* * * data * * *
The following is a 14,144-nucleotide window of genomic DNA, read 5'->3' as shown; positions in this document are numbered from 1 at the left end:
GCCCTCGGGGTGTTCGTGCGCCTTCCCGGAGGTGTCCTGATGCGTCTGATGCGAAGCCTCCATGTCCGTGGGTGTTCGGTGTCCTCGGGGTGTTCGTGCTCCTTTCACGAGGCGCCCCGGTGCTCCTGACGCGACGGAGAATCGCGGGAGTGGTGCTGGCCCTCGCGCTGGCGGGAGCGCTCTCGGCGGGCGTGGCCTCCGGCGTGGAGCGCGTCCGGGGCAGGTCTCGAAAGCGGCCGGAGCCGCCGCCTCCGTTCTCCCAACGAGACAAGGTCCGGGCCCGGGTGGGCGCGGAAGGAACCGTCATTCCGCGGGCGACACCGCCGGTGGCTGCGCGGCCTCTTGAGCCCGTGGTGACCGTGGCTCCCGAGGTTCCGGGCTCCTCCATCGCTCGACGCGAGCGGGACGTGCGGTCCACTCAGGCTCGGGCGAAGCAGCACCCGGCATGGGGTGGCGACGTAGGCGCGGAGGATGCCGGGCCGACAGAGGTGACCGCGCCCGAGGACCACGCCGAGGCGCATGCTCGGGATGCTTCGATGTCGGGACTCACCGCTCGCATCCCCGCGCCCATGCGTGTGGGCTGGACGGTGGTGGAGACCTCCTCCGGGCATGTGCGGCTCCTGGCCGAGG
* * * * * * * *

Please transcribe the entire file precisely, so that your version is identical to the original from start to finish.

The following is a 14,144-nucleotide window of genomic DNA, read 5'->3' as shown; positions in this document are numbered from 1 at the left end:
GCCCTCGGGGTGTTCGTGCGCCTTCCCGGAGGTGTCCTGATGCGTCTGATGCGAAGCCTCCATGTCCGTGGGTGTTCGGTGTCCTCGGGGTGTTCGTGCTCCTTTCACGAGGCGCCCCGGTGCTCCTGACGCGACGGAGAATCGCGGGAGTGGTGCTGGCCCTCGCGCTGGCGGGAGCGCTCTCGGCGGGCGTGGCCTCCGGCGTGGAGCGCGTCCGGGGCAGGTCTCGAAAGCGGCCGGAGCCGCCGCCTCCGTTCTCCCAACGAGACAAGGTCCGGGCCCGGGTGGGCGCGGAAGGAACCGTCATTCCGCGGGCGACACCGCCGGTGGCTGCGCGGCCTCTTGAGCCCGTGGTGACCGTGGCTCCCGAGGTTCCGGGCTCCTCCATCGCTCGACGCGAGCGGGACGTGCGGTCCACTCAGGCTCGGGCGAAGCAGCACCCGGCATGGGGTGGCGACGTAGGCGCGGAGGATGCCGGGCCGACAGAGGTGACCGCGCCCGAGGACCACGCCGAGGCGCATGCTCGGGATGCTTCGATGTCGGGACTCACCGCTCGCATCCCCGCGCCCATGCGTGTGGGCTGGACGGTGGTGGAGACCTCCTCCGGGCATGTGCGGCTCCTGGCCGAGG